The point of the collection was that they have been pre-blended with 3 different shades, as you would get if you went to a salon to get your hair dyed. I selected what I thought was a shade similar to my current colour, which I took to be light brown. When the pamper pack turned up, I was delighted to find it contained a lovely black towel, some nail varnishes AND a set of straighteners - which was fantastic as I've been wondering whether I should replace mine.

My fantastic pamper pack

So, no turning back, I had to dye my own hair. First, obviously, I had to do a patch test, which is bizarre as they tell you not to get it wet OR to cover it for two whole days. I managed to get it done and still shower and there was no reaction. Which, of course, meant I had no excuse. It was time to dye my hair.

Before. (Looking surprised)
From start to finish, it took about an hour although I was taking my time and messing about. Covering the hair evenly with the foam was a challenge, as was adding the right amount. What I thought was enough was not according to the instructions. And then, I had to massage it into my hair and then leave for half an hour. Well, I gave it half an hour because I have greys in my hair. The foam was nice as it didn't drip anywhere and I got with normal activities, whilst waiting for it to work. I couldn't do that in a salon!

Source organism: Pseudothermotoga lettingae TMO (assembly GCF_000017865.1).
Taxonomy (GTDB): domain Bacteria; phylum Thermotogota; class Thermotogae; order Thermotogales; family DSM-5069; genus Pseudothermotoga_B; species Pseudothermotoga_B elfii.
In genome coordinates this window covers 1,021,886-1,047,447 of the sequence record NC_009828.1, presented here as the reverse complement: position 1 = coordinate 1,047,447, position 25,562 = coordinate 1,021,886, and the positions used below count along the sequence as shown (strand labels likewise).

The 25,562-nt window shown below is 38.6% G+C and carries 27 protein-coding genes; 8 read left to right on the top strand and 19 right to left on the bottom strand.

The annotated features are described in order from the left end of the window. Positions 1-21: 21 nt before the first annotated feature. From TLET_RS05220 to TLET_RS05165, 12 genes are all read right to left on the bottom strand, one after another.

Then came the moment of truth. After rinsing and conditioning, I got out of the shower to have a look. My first thought was, when looking in the mirror was "It's dark!" but my hair was still wet. Once my hair was dried and straightened, I would still say my hair was a shade darker than it was before. It's probably difficult to tell from these pictures but it definitely is darker in real life. As trueness to colour, I'd say this shade (supposedly Light Amber Brown) was darker than advertised - unless of course, the extra time I left it on added to the depth of colour. Although I like it, I definitely prefer to have been closer to my original colour and next time, I'd definitely go for one of the dark blonde colours. Maybe I am dark blonde after all! The colour is nice and has depth to it -  although I think it looks obvious it's coloured, it's more natural than a lot of hair that I have seen. I'm hoping that the colour fades a little because I'm worried it looks a bit severe.

And after. (Smile, Kate!)
The conditioner has left my hair in really nice condition - not straw like at all. And my new straighteners really are fab - they are SO much better than the ones I had and my hair now looks all swishy and lovely with very little effort.